evidence-based medicine

(redirected from evidence of clinical efficacy)

evidence-based medicine

process and use of relevant information from peer-reviewed clinical and epidemiologic research to address a specific clinical issue, and thereby weighing the attendant risks and benefits of diagnostic tests and therapeutic measures; literature to address a specific clinical problem; the application of simple rules of science and common sense to determine the validity of the information; and the application of the information to the clinical problem.
See also: Cochrane collaboration, clinical practice guidelines.

evidence-based medicine

(1) The application of the best-available (i.e., most reliable) evidence gained from the scientific method to guide clinical decision-making. The most rigourous evidence comes from meta-analysis of multiple double-blinded, placebo-controlled clinical trials.

(2) The use of scientific data to confirm that proposed diagnostic or therapeutic procedures are appropriate in light of their high probability of producing the best and most favourable outcome.
 
The European Society of Cardiology uses a 3-level scale for rating the level of evidence available for a given treatment.

European Society of Cardiology Levels of Evidence of clinical trials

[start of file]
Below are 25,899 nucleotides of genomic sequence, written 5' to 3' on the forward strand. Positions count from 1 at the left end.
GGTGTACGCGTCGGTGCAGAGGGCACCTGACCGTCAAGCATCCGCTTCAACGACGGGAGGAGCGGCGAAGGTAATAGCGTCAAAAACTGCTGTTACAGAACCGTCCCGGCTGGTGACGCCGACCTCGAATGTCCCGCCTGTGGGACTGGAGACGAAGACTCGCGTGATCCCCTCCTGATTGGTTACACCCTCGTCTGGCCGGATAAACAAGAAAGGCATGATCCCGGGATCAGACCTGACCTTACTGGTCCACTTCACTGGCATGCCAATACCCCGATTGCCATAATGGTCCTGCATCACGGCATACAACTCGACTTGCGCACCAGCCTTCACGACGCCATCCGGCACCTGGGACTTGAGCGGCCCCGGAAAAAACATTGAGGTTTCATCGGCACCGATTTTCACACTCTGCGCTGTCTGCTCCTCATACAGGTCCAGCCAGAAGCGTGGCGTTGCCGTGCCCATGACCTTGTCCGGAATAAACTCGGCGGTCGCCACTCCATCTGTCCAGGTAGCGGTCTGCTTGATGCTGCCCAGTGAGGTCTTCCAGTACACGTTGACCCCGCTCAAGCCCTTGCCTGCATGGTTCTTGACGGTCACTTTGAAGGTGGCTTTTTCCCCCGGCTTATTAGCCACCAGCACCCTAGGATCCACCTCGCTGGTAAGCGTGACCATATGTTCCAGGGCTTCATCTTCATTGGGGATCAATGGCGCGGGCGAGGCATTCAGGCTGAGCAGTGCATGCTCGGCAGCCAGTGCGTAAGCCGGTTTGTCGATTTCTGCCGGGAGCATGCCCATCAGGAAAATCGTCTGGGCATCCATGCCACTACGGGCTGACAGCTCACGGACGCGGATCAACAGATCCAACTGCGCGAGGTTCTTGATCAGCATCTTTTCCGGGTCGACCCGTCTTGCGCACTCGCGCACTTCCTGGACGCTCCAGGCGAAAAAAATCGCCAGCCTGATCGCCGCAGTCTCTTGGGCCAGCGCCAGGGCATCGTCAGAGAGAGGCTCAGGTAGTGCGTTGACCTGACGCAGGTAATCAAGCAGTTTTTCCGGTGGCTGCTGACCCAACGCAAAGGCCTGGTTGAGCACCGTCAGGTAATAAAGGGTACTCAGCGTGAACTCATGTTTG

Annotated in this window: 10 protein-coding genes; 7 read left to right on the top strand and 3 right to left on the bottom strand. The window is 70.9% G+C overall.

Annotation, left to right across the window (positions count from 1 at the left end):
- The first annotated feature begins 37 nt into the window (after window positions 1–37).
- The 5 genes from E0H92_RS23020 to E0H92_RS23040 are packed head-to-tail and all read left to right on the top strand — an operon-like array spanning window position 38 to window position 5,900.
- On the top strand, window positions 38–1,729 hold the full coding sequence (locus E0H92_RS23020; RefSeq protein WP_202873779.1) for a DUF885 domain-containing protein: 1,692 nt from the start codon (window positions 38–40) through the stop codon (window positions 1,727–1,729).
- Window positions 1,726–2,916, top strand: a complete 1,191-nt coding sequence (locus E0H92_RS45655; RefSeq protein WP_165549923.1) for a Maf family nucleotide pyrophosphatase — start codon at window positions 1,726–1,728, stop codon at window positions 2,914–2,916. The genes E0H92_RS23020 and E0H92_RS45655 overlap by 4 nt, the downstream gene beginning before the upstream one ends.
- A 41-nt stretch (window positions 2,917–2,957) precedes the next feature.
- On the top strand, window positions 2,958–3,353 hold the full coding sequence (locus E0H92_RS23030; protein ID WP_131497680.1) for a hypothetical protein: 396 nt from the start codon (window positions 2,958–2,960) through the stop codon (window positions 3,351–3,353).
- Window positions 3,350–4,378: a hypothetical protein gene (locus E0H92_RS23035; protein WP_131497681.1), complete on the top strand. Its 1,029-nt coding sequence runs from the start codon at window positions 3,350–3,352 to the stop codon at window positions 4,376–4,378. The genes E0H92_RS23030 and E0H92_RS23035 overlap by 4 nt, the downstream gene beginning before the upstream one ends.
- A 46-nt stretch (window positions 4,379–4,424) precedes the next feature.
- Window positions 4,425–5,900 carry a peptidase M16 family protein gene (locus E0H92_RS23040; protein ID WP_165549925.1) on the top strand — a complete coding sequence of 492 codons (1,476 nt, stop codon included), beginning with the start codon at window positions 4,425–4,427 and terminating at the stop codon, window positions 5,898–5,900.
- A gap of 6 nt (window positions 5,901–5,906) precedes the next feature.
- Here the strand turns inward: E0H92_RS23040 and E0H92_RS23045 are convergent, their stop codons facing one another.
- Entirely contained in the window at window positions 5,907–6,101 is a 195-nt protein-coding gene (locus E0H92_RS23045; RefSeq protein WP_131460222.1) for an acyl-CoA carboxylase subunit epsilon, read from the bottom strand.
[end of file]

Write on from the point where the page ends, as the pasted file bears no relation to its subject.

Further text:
(A) Data derived from multiple randomised clinical trials or meta-analyses.
(B) Data derived from a single randomised clinical trial or large non-randomised studies.
(C) Consensus of opinion of the experts and/or small studies, retrospective studies, registries.

evidence-based medicine

Decision-making 'The use of scientific data to confirm that proposed diagnostic or therapeutic procedures are appropriate in light of their high probability of producing the best and most favorable outcome'. See Meta-analysis.

ev·i·dence-based med·i·cine

(ev'i-dĕns-bāst med'i-sin)
The process of applying relevant information derived from peer-reviewed medical literature to address a specific clinical problem; the application of simple rules of science and common sense to determine the validity of the information; and the application of the information to the clinical problem.
See also: Cochrane collaboration, clinical practice guidelines

evidence-based medicine

The use of methods of medical treatment and clinical decision-making which have been rigorously tested by properly controlled research. The latter must also be exposed to peer review, publication in respected journals and free criticism before its conclusions can be adopted as a basis for practice. A journal called Evidence-Based Medicine is published jointly by the British Medical Association and the American College of Physicians.

ev·i·dence-based med·i·cine

(ev'i-dĕns-bāst med'i-sin)
Process and use of relevant information from peer-reviewed clinical and epidemiologic research to address a specific clinical issue, and thereby weighing the attendant risks and benefits of diagnostic tests and therapeutic measures; literature to address a specific clinical problem; application of simple rules of science and common sense to determine validity of information.
References in periodicals archive ?